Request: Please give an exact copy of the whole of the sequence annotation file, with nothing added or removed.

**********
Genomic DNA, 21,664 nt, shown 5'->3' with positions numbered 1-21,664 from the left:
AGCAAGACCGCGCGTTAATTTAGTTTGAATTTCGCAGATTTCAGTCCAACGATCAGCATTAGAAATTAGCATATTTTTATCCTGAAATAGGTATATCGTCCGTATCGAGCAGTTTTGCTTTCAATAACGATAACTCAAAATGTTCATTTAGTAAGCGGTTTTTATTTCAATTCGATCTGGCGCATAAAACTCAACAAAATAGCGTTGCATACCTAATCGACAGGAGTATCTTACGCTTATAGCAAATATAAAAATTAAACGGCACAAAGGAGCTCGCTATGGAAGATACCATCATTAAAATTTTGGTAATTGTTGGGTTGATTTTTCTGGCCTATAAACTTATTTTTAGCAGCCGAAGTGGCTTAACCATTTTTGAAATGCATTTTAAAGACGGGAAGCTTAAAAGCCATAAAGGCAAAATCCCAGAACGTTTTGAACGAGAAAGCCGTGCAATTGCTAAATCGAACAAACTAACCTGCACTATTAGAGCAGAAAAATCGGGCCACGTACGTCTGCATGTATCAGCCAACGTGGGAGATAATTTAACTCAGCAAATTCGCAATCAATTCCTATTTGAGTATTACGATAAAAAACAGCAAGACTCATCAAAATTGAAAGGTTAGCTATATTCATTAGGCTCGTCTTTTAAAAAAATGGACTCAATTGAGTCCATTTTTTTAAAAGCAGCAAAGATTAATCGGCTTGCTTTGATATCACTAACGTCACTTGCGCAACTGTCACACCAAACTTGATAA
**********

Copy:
Genomic DNA, 21,664 nt, shown 5'->3' with positions numbered 1-21,664 from the left:
AGCAAGACCGCGCGTTAATTTAGTTTGAATTTCGCAGATTTCAGTCCAACGATCAGCATTAGAAATTAGCATATTTTTATCCTGAAATAGGTATATCGTCCGTATCGAGCAGTTTTGCTTTCAATAACGATAACTCAAAATGTTCATTTAGTAAGCGGTTTTTATTTCAATTCGATCTGGCGCATAAAACTCAACAAAATAGCGTTGCATACCTAATCGACAGGAGTATCTTACGCTTATAGCAAATATAAAAATTAAACGGCACAAAGGAGCTCGCTATGGAAGATACCATCATTAAAATTTTGGTAATTGTTGGGTTGATTTTTCTGGCCTATAAACTTATTTTTAGCAGCCGAAGTGGCTTAACCATTTTTGAAATGCATTTTAAAGACGGGAAGCTTAAAAGCCATAAAGGCAAAATCCCAGAACGTTTTGAACGAGAAAGCCGTGCAATTGCTAAATCGAACAAACTAACCTGCACTATTAGAGCAGAAAAATCGGGCCACGTACGTCTGCATGTATCAGCCAACGTGGGAGATAATTTAACTCAGCAAATTCGCAATCAATTCCTATTTGAGTATTACGATAAAAAACAGCAAGACTCATCAAAATTGAAAGGTTAGCTATATTCATTAGGCTCGTCTTTTAAAAAAATGGACTCAATTGAGTCCATTTTTTTAAAAGCAGCAAAGATTAATCGGCTTGCTTTGATATCACTAACGTCACTTGCGCAACTGTCACACCAAACTTGATAA